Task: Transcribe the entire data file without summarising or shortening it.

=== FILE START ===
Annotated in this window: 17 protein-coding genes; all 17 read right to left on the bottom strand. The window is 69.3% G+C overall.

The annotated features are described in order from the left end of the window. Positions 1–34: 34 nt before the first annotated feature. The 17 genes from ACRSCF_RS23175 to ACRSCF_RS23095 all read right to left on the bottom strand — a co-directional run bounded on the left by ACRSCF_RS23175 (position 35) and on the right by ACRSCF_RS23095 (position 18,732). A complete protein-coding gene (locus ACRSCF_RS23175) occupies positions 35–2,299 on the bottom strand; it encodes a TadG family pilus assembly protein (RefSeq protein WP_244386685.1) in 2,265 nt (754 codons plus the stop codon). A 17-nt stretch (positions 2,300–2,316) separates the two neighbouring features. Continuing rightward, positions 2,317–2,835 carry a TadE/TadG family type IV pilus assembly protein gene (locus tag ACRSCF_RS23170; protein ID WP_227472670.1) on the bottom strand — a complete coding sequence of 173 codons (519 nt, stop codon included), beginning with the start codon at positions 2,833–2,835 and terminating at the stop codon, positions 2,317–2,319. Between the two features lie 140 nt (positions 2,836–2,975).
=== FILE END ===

Annotated in this window: 17 protein-coding genes; all 17 read right to left on the bottom strand. The window is 69.3% G+C overall.

The annotated features are described in order from the left end of the window. Positions 1–34: 34 nt before the first annotated feature. The 17 genes from ACRSCF_RS23175 to ACRSCF_RS23095 all read right to left on the bottom strand — a co-directional run bounded on the left by ACRSCF_RS23175 (position 35) and on the right by ACRSCF_RS23095 (position 18,732). A complete protein-coding gene (locus ACRSCF_RS23175) occupies positions 35–2,299 on the bottom strand; it encodes a TadG family pilus assembly protein (RefSeq protein WP_244386685.1) in 2,265 nt (754 codons plus the stop codon). A 17-nt stretch (positions 2,300–2,316) separates the two neighbouring features. Continuing rightward, positions 2,317–2,835 carry a TadE/TadG family type IV pilus assembly protein gene (locus tag ACRSCF_RS23170; protein ID WP_227472670.1) on the bottom strand — a complete coding sequence of 173 codons (519 nt, stop codon included), beginning with the start codon at positions 2,833–2,835 and terminating at the stop codon, positions 2,317–2,319. Between the two features lie 140 nt (positions 2,836–2,975).